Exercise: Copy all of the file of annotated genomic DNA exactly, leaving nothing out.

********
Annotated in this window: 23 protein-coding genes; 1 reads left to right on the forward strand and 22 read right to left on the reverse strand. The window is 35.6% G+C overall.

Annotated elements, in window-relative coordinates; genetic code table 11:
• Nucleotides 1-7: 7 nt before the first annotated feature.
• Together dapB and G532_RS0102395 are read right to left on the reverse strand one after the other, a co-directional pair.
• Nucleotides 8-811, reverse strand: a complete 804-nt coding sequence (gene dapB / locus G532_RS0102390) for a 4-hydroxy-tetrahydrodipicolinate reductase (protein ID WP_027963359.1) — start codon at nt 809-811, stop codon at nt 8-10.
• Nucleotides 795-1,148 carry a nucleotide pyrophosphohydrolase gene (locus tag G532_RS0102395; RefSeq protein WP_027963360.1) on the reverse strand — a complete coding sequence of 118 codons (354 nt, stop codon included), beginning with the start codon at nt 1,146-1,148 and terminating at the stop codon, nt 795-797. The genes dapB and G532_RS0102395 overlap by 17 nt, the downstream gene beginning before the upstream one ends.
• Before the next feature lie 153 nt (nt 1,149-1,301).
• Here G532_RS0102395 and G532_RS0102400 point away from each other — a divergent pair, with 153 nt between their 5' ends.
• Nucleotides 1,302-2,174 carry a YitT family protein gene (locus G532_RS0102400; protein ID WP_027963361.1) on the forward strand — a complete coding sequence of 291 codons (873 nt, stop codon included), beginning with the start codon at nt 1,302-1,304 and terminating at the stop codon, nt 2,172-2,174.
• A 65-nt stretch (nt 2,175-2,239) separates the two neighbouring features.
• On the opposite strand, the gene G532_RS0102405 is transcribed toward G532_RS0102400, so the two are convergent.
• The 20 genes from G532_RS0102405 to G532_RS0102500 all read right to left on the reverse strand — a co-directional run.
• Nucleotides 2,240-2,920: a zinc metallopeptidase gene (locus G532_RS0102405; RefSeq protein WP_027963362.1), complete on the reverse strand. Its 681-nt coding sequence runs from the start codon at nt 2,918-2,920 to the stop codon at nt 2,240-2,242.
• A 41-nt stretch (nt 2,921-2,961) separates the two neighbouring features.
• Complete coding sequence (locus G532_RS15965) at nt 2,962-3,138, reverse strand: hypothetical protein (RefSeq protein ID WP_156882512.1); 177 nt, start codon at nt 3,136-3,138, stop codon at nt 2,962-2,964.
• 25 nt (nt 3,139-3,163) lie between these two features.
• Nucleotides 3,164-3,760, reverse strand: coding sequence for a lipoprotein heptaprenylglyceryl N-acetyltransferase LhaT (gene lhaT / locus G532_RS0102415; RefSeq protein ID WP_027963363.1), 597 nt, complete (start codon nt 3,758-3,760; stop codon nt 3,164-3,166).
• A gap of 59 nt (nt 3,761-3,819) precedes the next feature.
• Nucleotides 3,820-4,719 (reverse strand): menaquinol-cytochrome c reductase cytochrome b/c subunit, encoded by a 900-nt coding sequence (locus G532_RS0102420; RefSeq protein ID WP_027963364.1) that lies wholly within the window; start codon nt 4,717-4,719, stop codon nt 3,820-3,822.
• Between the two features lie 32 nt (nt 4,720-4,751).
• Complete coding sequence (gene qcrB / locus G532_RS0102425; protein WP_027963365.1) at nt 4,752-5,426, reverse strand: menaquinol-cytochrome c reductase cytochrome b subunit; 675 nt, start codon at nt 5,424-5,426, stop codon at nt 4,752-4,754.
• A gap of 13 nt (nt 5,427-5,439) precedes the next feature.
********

Annotated in this window: 23 protein-coding genes; 1 reads left to right on the forward strand and 22 read right to left on the reverse strand. The window is 35.6% G+C overall.

Annotated elements, in window-relative coordinates; genetic code table 11:
• Nucleotides 1-7: 7 nt before the first annotated feature.
• Together dapB and G532_RS0102395 are read right to left on the reverse strand one after the other, a co-directional pair.
• Nucleotides 8-811, reverse strand: a complete 804-nt coding sequence (gene dapB / locus G532_RS0102390) for a 4-hydroxy-tetrahydrodipicolinate reductase (protein ID WP_027963359.1) — start codon at nt 809-811, stop codon at nt 8-10.
• Nucleotides 795-1,148 carry a nucleotide pyrophosphohydrolase gene (locus tag G532_RS0102395; RefSeq protein WP_027963360.1) on the reverse strand — a complete coding sequence of 118 codons (354 nt, stop codon included), beginning with the start codon at nt 1,146-1,148 and terminating at the stop codon, nt 795-797. The genes dapB and G532_RS0102395 overlap by 17 nt, the downstream gene beginning before the upstream one ends.
• Before the next feature lie 153 nt (nt 1,149-1,301).
• Here G532_RS0102395 and G532_RS0102400 point away from each other — a divergent pair, with 153 nt between their 5' ends.
• Nucleotides 1,302-2,174 carry a YitT family protein gene (locus G532_RS0102400; protein ID WP_027963361.1) on the forward strand — a complete coding sequence of 291 codons (873 nt, stop codon included), beginning with the start codon at nt 1,302-1,304 and terminating at the stop codon, nt 2,172-2,174.
• A 65-nt stretch (nt 2,175-2,239) separates the two neighbouring features.
• On the opposite strand, the gene G532_RS0102405 is transcribed toward G532_RS0102400, so the two are convergent.
• The 20 genes from G532_RS0102405 to G532_RS0102500 all read right to left on the reverse strand — a co-directional run.
• Nucleotides 2,240-2,920: a zinc metallopeptidase gene (locus G532_RS0102405; RefSeq protein WP_027963362.1), complete on the reverse strand. Its 681-nt coding sequence runs from the start codon at nt 2,918-2,920 to the stop codon at nt 2,240-2,242.
• A 41-nt stretch (nt 2,921-2,961) separates the two neighbouring features.
• Complete coding sequence (locus G532_RS15965) at nt 2,962-3,138, reverse strand: hypothetical protein (RefSeq protein ID WP_156882512.1); 177 nt, start codon at nt 3,136-3,138, stop codon at nt 2,962-2,964.
• 25 nt (nt 3,139-3,163) lie between these two features.
• Nucleotides 3,164-3,760, reverse strand: coding sequence for a lipoprotein heptaprenylglyceryl N-acetyltransferase LhaT (gene lhaT / locus G532_RS0102415; RefSeq protein ID WP_027963363.1), 597 nt, complete (start codon nt 3,758-3,760; stop codon nt 3,164-3,166).
• A gap of 59 nt (nt 3,761-3,819) precedes the next feature.
• Nucleotides 3,820-4,719 (reverse strand): menaquinol-cytochrome c reductase cytochrome b/c subunit, encoded by a 900-nt coding sequence (locus G532_RS0102420; RefSeq protein ID WP_027963364.1) that lies wholly within the window; start codon nt 4,717-4,719, stop codon nt 3,820-3,822.
• Between the two features lie 32 nt (nt 4,720-4,751).
• Complete coding sequence (gene qcrB / locus G532_RS0102425; protein WP_027963365.1) at nt 4,752-5,426, reverse strand: menaquinol-cytochrome c reductase cytochrome b subunit; 675 nt, start codon at nt 5,424-5,426, stop codon at nt 4,752-4,754.
• A gap of 13 nt (nt 5,427-5,439) precedes the next feature.